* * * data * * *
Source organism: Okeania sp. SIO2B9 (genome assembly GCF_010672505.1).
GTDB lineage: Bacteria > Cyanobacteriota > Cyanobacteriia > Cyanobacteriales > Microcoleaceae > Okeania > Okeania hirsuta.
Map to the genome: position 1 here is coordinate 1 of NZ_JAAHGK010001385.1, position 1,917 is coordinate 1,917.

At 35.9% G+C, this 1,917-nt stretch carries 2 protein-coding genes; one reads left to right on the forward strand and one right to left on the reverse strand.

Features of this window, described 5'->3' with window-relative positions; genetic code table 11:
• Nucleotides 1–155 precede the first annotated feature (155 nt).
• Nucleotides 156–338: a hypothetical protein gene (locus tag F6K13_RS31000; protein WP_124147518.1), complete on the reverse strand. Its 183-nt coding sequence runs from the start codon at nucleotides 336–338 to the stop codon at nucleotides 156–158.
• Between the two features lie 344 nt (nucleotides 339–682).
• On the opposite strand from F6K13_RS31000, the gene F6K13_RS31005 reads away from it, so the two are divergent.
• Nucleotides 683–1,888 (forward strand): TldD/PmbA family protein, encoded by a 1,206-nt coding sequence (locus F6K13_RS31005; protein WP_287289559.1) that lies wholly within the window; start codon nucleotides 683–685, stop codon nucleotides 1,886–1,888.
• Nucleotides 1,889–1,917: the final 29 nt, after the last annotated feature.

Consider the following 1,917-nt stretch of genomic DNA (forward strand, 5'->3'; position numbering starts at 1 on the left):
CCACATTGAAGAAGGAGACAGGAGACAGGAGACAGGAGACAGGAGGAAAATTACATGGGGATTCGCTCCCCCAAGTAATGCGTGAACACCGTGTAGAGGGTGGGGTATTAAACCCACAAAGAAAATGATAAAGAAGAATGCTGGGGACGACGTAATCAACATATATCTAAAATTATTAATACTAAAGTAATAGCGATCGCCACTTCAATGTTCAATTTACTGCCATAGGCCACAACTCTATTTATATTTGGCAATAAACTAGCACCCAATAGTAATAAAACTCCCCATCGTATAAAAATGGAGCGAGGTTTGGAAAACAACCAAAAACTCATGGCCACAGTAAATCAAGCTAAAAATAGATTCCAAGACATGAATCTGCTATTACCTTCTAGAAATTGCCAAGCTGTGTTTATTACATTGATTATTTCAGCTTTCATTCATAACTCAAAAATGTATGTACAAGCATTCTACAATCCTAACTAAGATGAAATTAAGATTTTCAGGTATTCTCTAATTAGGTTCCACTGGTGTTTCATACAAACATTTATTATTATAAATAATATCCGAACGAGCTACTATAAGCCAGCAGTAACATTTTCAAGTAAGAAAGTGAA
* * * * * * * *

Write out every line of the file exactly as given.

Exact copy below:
Source organism: Okeania sp. SIO2B9 (genome assembly GCF_010672505.1).
GTDB lineage: Bacteria > Cyanobacteriota > Cyanobacteriia > Cyanobacteriales > Microcoleaceae > Okeania > Okeania hirsuta.
Map to the genome: position 1 here is coordinate 1 of NZ_JAAHGK010001385.1, position 1,917 is coordinate 1,917.

At 35.9% G+C, this 1,917-nt stretch carries 2 protein-coding genes; one reads left to right on the forward strand and one right to left on the reverse strand.

Features of this window, described 5'->3' with window-relative positions; genetic code table 11:
• Nucleotides 1–155 precede the first annotated feature (155 nt).
• Nucleotides 156–338: a hypothetical protein gene (locus tag F6K13_RS31000; protein WP_124147518.1), complete on the reverse strand. Its 183-nt coding sequence runs from the start codon at nucleotides 336–338 to the stop codon at nucleotides 156–158.
• Between the two features lie 344 nt (nucleotides 339–682).
• On the opposite strand from F6K13_RS31000, the gene F6K13_RS31005 reads away from it, so the two are divergent.
• Nucleotides 683–1,888 (forward strand): TldD/PmbA family protein, encoded by a 1,206-nt coding sequence (locus F6K13_RS31005; protein WP_287289559.1) that lies wholly within the window; start codon nucleotides 683–685, stop codon nucleotides 1,886–1,888.
• Nucleotides 1,889–1,917: the final 29 nt, after the last annotated feature.

Consider the following 1,917-nt stretch of genomic DNA (forward strand, 5'->3'; position numbering starts at 1 on the left):
CCACATTGAAGAAGGAGACAGGAGACAGGAGACAGGAGACAGGAGGAAAATTACATGGGGATTCGCTCCCCCAAGTAATGCGTGAACACCGTGTAGAGGGTGGGGTATTAAACCCACAAAGAAAATGATAAAGAAGAATGCTGGGGACGACGTAATCAACATATATCTAAAATTATTAATACTAAAGTAATAGCGATCGCCACTTCAATGTTCAATTTACTGCCATAGGCCACAACTCTATTTATATTTGGCAATAAACTAGCACCCAATAGTAATAAAACTCCCCATCGTATAAAAATGGAGCGAGGTTTGGAAAACAACCAAAAACTCATGGCCACAGTAAATCAAGCTAAAAATAGATTCCAAGACATGAATCTGCTATTACCTTCTAGAAATTGCCAAGCTGTGTTTATTACATTGATTATTTCAGCTTTCATTCATAACTCAAAAATGTATGTACAAGCATTCTACAATCCTAACTAAGATGAAATTAAGATTTTCAGGTATTCTCTAATTAGGTTCCACTGGTGTTTCATACAAACATTTATTATTATAAATAATATCCGAACGAGCTACTATAAGCCAGCAGTAACATTTTCAAGTAAGAAAGTGAA